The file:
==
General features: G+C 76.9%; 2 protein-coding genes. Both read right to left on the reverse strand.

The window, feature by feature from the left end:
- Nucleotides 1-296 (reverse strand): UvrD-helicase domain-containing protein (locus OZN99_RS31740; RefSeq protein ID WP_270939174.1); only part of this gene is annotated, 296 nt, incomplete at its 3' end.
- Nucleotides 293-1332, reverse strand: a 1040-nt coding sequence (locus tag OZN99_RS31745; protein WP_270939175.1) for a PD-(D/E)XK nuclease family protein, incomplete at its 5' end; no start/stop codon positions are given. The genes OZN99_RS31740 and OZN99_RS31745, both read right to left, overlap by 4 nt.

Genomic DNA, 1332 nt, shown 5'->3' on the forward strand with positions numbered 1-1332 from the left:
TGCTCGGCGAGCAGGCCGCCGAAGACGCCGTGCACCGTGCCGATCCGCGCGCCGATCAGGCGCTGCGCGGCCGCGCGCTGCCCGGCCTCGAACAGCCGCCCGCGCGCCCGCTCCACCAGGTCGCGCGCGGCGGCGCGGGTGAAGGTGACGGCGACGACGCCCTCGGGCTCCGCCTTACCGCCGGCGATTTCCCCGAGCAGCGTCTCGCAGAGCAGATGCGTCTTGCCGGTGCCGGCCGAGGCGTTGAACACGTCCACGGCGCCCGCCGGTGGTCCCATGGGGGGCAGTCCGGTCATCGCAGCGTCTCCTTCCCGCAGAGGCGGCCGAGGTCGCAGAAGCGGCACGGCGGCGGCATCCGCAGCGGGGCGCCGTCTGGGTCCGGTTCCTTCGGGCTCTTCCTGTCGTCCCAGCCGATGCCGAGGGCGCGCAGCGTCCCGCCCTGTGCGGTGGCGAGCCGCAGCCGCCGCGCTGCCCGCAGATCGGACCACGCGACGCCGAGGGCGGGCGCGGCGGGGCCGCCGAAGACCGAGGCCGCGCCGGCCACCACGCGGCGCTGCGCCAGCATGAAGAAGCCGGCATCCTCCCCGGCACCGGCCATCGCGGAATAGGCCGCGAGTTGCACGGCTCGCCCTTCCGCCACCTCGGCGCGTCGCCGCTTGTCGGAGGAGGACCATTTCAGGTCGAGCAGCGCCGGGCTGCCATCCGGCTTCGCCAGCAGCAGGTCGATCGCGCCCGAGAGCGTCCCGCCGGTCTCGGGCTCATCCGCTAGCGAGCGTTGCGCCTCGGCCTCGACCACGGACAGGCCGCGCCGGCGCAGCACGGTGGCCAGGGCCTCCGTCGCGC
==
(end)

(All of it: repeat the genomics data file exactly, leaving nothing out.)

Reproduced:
General features: G+C 76.9%; 2 protein-coding genes. Both read right to left on the reverse strand.

The window, feature by feature from the left end:
- Nucleotides 1-296 (reverse strand): UvrD-helicase domain-containing protein (locus OZN99_RS31740; RefSeq protein ID WP_270939174.1); only part of this gene is annotated, 296 nt, incomplete at its 3' end.
- Nucleotides 293-1332, reverse strand: a 1040-nt coding sequence (locus tag OZN99_RS31745; protein WP_270939175.1) for a PD-(D/E)XK nuclease family protein, incomplete at its 5' end; no start/stop codon positions are given. The genes OZN99_RS31740 and OZN99_RS31745, both read right to left, overlap by 4 nt.

Genomic DNA, 1332 nt, shown 5'->3' on the forward strand with positions numbered 1-1332 from the left:
TGCTCGGCGAGCAGGCCGCCGAAGACGCCGTGCACCGTGCCGATCCGCGCGCCGATCAGGCGCTGCGCGGCCGCGCGCTGCCCGGCCTCGAACAGCCGCCCGCGCGCCCGCTCCACCAGGTCGCGCGCGGCGGCGCGGGTGAAGGTGACGGCGACGACGCCCTCGGGCTCCGCCTTACCGCCGGCGATTTCCCCGAGCAGCGTCTCGCAGAGCAGATGCGTCTTGCCGGTGCCGGCCGAGGCGTTGAACACGTCCACGGCGCCCGCCGGTGGTCCCATGGGGGGCAGTCCGGTCATCGCAGCGTCTCCTTCCCGCAGAGGCGGCCGAGGTCGCAGAAGCGGCACGGCGGCGGCATCCGCAGCGGGGCGCCGTCTGGGTCCGGTTCCTTCGGGCTCTTCCTGTCGTCCCAGCCGATGCCGAGGGCGCGCAGCGTCCCGCCCTGTGCGGTGGCGAGCCGCAGCCGCCGCGCTGCCCGCAGATCGGACCACGCGACGCCGAGGGCGGGCGCGGCGGGGCCGCCGAAGACCGAGGCCGCGCCGGCCACCACGCGGCGCTGCGCCAGCATGAAGAAGCCGGCATCCTCCCCGGCACCGGCCATCGCGGAATAGGCCGCGAGTTGCACGGCTCGCCCTTCCGCCACCTCGGCGCGTCGCCGCTTGTCGGAGGAGGACCATTTCAGGTCGAGCAGCGCCGGGCTGCCATCCGGCTTCGCCAGCAGCAGGTCGATCGCGCCCGAGAGCGTCCCGCCGGTCTCGGGCTCATCCGCTAGCGAGCGTTGCGCCTCGGCCTCGACCACGGACAGGCCGCGCCGGCGCAGCACGGTGGCCAGGGCCTCCGTCGCGC